The ‘Alright’ stars have recently reunited and, though there’s no plans for new music as yet, their friendship is as strong and lively as ever. They talk to Shaun Curran about getting the band back together, boozing and turning down Steven Spielberg
The members of Supergrass are discussing their most popular and enduring song, the era-defining 1995 anthem “Alright”. “It’s got the spirit of the band at that moment in time,” says drummer Danny Goffey. “But it is sort of a bit cheesy.”
“It wasn’t like we were leaping around trying to write some big pop song,” says frontman Gaz Coombes. “It wasn’t a wacky thing. We were just in the pub going ‘keep our teeth nice and clean’, that’s great!”
Surely it was more the teenage hi-jinks of the video – the sideburns, the choppers, the wild energy – that cemented Supergrass’ reputation as boyish scallywags? “Yeah exactly,” says bassist Mick Quinn.
“I do look back at the video and cringe,” says Goffey.
“We should have got kids to do the whole thing,” adds Coombes.
“But we had such watchable faces back then,” Goffey says. “Everyone loved us. They thought we were such big characters.” He checks himself. “We sound like we’re in a fucking retirement home!”
It’s been two years since Supergrass actually did come out of a retirement of sorts. Having split in mild hostility with the collective tank empty in 2010, their reformation was met with a huge wave of goodwill by those who fondly remembered the group’s effervescent heyday. Their melodic, frenzied post-punk ditties, full of youthful wit, charm and mischief, made them a whirlwind sensation: 1995’s I Should Coco became the fastest selling debut album on Parlophone since The Beatles’ Please Please Me, shifting one million copies. Supergrass went on to have five top 10 albums and racked up 10 top 20 hits, which included a run of Nineties releases – “Caught by the Fuzz”, “Mansize Rooster”, “Going Out”, “Richard III”, “Sun Hits the Sky”, “Pumping on Your Stereo”, “Moving” – that elevated them into the pantheon of great British singles bands. Even when interest waned, their pop knack never fully deserted them, and their festival appearances were guaranteed good times.
Still, something of a cliché persists that Supergrass were underrated. “I think we did really well!” counters Coombes. “We got a lot of love.”
“I think it’s maybe compared to Oasis and Blur, who were massive,” Goffey adds. “But I can live with that. It’s better than being overrated.”
Supergrass’ reformation was only meant to last throughout 2020, but Covid-19 had other ideas. “It’s the longest reunion in history,” laughs Coombes. Having dipped their toe back in the water with two shows in September 2019 – an unannounced appearance at Glastonbury’s Pilton Party followed by a club show at London’s intimate Oslo venue – they managed to squeeze their scheduled UK tour in just before last year’s first lockdown. It culminated in two nights at the cavernous Alexandra Palace, which they all say were among the best gigs they’d ever played.
“I was a bit nervous,” Goffey says of getting the band back together. “I’d hardly played the drums for years. I worried I was going to play off half the speed or something in my arms wouldn’t work properly, or I’ve just been boozing too much for 10 years.”
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As it happened, they soon nestled into the old routine. “We got into that familiar feeling with rehearsals very quickly,” Coombes smiles. “We’d rehearse for an hour and then someone gets bored. And then you go for a pint. It’s been 20 years, and we’ve not really grown up properly.”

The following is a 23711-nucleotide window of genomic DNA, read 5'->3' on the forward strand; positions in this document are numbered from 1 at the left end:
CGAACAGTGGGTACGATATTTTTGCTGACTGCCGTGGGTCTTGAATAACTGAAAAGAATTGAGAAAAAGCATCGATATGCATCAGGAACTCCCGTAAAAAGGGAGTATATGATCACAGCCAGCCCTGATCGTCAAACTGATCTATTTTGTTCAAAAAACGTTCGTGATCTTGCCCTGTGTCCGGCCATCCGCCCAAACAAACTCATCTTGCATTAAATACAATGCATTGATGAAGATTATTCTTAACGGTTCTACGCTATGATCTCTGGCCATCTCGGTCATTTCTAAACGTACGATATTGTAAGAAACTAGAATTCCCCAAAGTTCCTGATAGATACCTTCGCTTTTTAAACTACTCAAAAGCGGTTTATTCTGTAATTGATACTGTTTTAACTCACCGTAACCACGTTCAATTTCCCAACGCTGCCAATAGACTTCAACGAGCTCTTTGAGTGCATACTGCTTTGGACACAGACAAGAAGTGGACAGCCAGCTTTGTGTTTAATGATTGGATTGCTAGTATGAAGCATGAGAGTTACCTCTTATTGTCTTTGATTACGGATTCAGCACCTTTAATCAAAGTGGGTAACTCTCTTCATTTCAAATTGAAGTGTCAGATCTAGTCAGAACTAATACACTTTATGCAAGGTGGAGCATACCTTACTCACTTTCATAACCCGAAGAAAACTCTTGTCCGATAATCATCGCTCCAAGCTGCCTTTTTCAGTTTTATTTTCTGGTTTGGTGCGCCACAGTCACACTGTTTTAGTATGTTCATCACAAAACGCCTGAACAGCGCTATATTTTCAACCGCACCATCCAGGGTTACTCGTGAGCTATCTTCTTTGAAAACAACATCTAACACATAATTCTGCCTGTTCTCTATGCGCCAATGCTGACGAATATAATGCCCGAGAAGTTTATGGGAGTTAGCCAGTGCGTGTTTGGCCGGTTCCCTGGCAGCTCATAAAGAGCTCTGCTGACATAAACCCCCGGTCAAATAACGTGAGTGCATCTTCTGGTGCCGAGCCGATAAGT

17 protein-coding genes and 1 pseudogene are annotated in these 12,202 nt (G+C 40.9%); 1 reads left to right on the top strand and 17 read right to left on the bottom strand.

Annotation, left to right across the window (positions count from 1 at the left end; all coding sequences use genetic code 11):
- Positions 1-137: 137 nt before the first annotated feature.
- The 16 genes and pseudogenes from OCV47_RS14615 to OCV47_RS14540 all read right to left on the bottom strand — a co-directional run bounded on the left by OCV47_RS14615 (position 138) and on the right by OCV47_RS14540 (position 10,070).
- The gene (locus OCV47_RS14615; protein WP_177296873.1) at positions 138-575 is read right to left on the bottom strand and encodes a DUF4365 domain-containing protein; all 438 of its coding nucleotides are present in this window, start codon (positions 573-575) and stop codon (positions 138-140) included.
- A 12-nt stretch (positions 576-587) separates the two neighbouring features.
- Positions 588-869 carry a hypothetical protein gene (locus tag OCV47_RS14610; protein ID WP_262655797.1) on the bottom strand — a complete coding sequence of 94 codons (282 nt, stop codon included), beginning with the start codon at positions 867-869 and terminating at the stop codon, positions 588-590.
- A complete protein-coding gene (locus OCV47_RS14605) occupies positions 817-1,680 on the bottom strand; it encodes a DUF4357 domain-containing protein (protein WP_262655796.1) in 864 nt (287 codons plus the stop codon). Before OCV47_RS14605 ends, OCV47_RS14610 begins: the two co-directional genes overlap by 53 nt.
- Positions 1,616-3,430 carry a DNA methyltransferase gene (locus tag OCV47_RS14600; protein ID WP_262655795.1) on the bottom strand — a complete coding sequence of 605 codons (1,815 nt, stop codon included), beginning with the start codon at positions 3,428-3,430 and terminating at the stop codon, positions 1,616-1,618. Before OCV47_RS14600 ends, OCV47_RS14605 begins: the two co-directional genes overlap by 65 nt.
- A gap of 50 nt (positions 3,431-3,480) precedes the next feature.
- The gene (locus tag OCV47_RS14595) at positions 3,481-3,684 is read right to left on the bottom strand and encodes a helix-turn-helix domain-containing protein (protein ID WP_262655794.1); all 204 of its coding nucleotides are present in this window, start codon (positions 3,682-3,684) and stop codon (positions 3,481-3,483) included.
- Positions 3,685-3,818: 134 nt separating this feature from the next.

“You remember the little things,” Goffey says. “I learned not to get too f***ed up on the first gig when you’ve got three nights in a row.”
“It took you 25 years to learn that?” Coombes asks.
“That’s one for grandchildren,” Quinn says. “Over the fire when you talk to your granddaughter – ‘remember, don’t get don’t get too f***ed up on the first night’.”
When Coombes talks of the “inherent chemistry that made us get in a room together in 1992”, just as his and Goffey’s first band The Jennifers ended, I get a keen sense of what he means. With the greying skies becoming more ominous, we are cramped onto a large wooden table in the empty backstage area of South Facing Festival in Crystal Palace, the distant echo of tonight’s support act The Cribs sound-checking in the distance. Gaz’s brother, keyboardist Rob Coombes, who became a permanent member in 2002, also joins, and makes the point that the reunion has not just “been about reconnecting the musical vibe, but also as mates”.
It seemingly worked. Today they show that particular camaraderie you only really have with people you’ve known since your teens: the knockabout back and forth, the daft jokes, the shared history. Coombes and Quinn, good for a quip, are nonetheless more serious than Goffey, who, still wiry and youthful, plays court jester and gives the impression he’d still be lively on a night out (Goffey was once a tabloid fixture thanks to his marriage to fashion designer Pearl Lowe and their association with the “Primrose Hill set”). They talk about their early days in Oxford – Coombes and Goffey were at school together; Coombes and Quinn met washing dishes at the local Harvester – with both a sweetness and silliness that is endearing.
It’s what made the band’s demise in 2010 all the more unsatisfying. With diminishing returns commercially, the joy had been sucked out of Supergrass like the air being slowly released from a balloon. “It just sort of fizzled a bit, really,” Goffey says. “It was more musically strained at that point. We never really fell out massively.”
Coombes recalls a record label playback of unfinished seventh album Release the Drones as the final nail in the coffin. “It was horrific. It just didn’t sound very good. I could see in their faces that they just didn’t really like it. It was like disappointing your parents. But you have to be philosophical. It didn’t work, for whatever reasons. You can’t fight it.”